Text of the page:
Reactions may vary, especially considering the different cultural beliefs we discussed last month.  But it’s important to educate grandparents about the nature of autism.

    If you can, use a specific behavior your parents know about as an example.  “Remember when Kim wouldn’t come out from behind the chair?  The autism diagnosis explains why she did that.”

  2. Acknowledge your appreciation of their own parenting skills when raising you.  But ask them to respect your right to parent your child, and to understand the differences in parenting typically and non-typically developing children.
  3. Remind them of the need for consistency in their approach to your child. Children often come to grandparents for learning and reinforcement.  If they use the same approaches you do, it helps shape your child’s positive behaviors even more.

NOTE:  After the initial conversation about the autism diagnosis, keep your family and friends informed when you learn something important.

Explaining Your Child’s Behavior When in Public

For some children with ASD, even a quick trip to the store can overwhelm them.  While some parents can deal with the anxious behavior, many avoid public situations altogether.

If you do go out, you can make your child – and yourself – more comfortable by minimizing the potential for outbursts.

  1. Give your child headphones so they can shut out the confusing sounds around them. 
  2. Prepare a timetable or map for the trip.For example, “At 4pm we will go shopping, and we are buying cereal and fruit.” A map of shopping aisles will help your child know what to expect.  Don’t forget to add going to the checkout, and going home!
  3. Give your child a task to complete during the trip, using visual symbols to guide them. For example, they could select the bananas and oranges.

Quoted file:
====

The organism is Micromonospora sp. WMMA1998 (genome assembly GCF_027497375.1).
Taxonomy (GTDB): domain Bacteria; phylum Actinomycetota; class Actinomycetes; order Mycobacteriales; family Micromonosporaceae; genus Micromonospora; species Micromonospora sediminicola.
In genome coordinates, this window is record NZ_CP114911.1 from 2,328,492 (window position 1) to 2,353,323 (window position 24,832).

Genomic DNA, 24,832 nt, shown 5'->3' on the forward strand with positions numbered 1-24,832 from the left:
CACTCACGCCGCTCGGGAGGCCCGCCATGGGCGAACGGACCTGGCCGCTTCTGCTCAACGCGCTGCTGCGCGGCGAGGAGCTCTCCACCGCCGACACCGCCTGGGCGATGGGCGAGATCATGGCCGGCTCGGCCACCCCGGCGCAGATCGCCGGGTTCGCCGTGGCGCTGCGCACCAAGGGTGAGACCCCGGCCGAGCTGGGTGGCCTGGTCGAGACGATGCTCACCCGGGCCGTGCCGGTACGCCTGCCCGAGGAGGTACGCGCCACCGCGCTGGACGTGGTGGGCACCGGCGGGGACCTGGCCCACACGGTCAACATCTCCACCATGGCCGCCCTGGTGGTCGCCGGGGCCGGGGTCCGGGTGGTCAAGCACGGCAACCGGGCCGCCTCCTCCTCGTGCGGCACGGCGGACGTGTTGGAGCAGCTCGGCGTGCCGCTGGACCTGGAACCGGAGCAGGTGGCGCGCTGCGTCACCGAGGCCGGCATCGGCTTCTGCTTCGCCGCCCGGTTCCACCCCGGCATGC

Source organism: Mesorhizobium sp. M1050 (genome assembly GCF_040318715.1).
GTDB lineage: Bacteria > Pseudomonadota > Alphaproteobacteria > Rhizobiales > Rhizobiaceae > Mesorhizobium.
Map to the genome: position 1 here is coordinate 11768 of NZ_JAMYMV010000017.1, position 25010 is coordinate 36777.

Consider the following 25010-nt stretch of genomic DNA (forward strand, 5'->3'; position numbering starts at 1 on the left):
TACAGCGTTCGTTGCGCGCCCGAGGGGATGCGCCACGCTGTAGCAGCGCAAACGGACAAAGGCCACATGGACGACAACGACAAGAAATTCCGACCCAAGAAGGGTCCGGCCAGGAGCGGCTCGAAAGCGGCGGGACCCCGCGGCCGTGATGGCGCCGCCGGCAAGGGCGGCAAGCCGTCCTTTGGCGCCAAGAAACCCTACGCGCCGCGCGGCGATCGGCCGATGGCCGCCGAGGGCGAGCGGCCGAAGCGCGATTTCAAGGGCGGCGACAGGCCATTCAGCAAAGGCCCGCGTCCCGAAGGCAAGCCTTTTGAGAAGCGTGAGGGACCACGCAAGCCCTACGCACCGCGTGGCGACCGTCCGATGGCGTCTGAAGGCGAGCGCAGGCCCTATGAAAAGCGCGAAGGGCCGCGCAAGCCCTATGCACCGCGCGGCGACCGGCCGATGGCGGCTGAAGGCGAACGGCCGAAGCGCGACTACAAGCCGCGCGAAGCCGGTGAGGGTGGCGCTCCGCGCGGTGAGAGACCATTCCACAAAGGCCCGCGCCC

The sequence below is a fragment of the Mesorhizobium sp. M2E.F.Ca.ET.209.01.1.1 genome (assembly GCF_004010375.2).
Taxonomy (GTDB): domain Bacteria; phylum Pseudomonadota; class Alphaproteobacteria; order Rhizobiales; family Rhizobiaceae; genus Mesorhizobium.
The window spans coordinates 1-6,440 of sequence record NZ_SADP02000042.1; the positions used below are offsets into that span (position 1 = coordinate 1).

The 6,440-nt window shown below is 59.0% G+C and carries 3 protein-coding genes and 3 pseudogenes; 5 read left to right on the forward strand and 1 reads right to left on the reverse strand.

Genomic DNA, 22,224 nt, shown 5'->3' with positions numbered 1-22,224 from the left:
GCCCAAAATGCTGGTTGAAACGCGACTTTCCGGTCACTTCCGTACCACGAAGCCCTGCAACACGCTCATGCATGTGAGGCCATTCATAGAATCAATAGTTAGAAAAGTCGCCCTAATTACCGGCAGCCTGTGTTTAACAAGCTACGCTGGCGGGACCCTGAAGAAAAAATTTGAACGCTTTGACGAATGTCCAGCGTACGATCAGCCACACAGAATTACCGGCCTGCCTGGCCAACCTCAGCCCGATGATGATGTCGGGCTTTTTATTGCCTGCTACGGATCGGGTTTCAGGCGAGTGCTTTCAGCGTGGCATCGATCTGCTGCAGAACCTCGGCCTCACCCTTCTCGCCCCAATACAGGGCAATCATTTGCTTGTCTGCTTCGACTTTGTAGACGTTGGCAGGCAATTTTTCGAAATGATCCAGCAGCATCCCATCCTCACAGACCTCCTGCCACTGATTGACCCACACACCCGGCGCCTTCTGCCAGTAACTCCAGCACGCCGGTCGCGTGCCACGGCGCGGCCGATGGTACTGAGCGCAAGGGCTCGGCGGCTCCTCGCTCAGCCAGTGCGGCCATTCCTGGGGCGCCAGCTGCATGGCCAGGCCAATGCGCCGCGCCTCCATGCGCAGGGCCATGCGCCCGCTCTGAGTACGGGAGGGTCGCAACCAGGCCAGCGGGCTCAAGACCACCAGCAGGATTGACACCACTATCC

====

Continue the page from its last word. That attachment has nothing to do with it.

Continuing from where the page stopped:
Next, prepare a brief explanation for others.

A simple example: “My child has autism.  Autism explains why he’s acting this way.  He/she’s just trying to make sense of the world around them, like everyone else.  Thank you for bearing with us.”

Remember: If someone walks by on the street and gives you a funny look, they’re not judging you by your child’s actions.  They’re judging through their own stigmatized view of autism.

An explanation to others in public only takes a moment, and educates everyone around you.  Which helps to break the stigma.

You may find that people express sympathy, offer kindness, or are even curious to learn more.  If they are curious, send them to – we’re happy to help them learn about autism!

Working with Your Child’s School

Most teachers will do everything they can to work with your child.  In schools, the stigma comes from their classmates.

  1. Work with the teacher to discuss ASD with all the students.As always, encourage questions about the disorder.If their classmates understand the reasons behind their sometimes odd behavior, it will increase acceptance and limit bullying or taunting.
  1. Create a buddy system. Ask teachers to find other (perhaps older) children who can each play a game or talk to your child for one lunch a week. 
  2. If your child has trouble during ‘unstructured’ parts of the school day (e.g., lunch or play time), ask teachers to make up a timetable for your child.  Maybe they can help out in the lunch room, or stack books.
  3. Explain the concept or provide a purpose of play time for your child, for example, “At 2pm we will play with a train set for half an hour.”

It is important to explain ASD to children in a way they’ll understand.  For example, talk about the fact that many of us have challenges. While one classmate has trouble seeing and needs glasses, another child has trouble in social situations and needs support.